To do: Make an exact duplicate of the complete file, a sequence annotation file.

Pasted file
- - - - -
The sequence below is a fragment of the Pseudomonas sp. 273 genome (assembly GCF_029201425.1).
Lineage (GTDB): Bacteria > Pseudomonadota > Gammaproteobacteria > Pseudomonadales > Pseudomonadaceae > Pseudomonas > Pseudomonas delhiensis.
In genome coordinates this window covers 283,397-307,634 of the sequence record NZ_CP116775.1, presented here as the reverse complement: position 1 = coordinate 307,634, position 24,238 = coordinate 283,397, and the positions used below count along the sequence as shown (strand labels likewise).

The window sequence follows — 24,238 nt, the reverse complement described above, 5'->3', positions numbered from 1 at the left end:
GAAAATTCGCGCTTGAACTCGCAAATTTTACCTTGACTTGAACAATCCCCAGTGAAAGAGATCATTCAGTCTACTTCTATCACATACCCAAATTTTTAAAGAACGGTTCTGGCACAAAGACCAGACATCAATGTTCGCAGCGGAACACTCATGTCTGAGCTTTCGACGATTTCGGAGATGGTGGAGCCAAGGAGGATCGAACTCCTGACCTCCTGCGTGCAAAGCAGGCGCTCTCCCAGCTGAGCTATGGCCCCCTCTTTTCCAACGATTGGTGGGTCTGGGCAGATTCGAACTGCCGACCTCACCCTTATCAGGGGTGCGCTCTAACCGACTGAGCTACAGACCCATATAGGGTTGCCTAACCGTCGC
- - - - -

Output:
The sequence below is a fragment of the Pseudomonas sp. 273 genome (assembly GCF_029201425.1).
Lineage (GTDB): Bacteria > Pseudomonadota > Gammaproteobacteria > Pseudomonadales > Pseudomonadaceae > Pseudomonas > Pseudomonas delhiensis.
In genome coordinates this window covers 283,397-307,634 of the sequence record NZ_CP116775.1, presented here as the reverse complement: position 1 = coordinate 307,634, position 24,238 = coordinate 283,397, and the positions used below count along the sequence as shown (strand labels likewise).

The window sequence follows — 24,238 nt, the reverse complement described above, 5'->3', positions numbered from 1 at the left end:
GAAAATTCGCGCTTGAACTCGCAAATTTTACCTTGACTTGAACAATCCCCAGTGAAAGAGATCATTCAGTCTACTTCTATCACATACCCAAATTTTTAAAGAACGGTTCTGGCACAAAGACCAGACATCAATGTTCGCAGCGGAACACTCATGTCTGAGCTTTCGACGATTTCGGAGATGGTGGAGCCAAGGAGGATCGAACTCCTGACCTCCTGCGTGCAAAGCAGGCGCTCTCCCAGCTGAGCTATGGCCCCCTCTTTTCCAACGATTGGTGGGTCTGGGCAGATTCGAACTGCCGACCTCACCCTTATCAGGGGTGCGCTCTAACCGACTGAGCTACAGACCCATATAGGGTTGCCTAACCGTCGC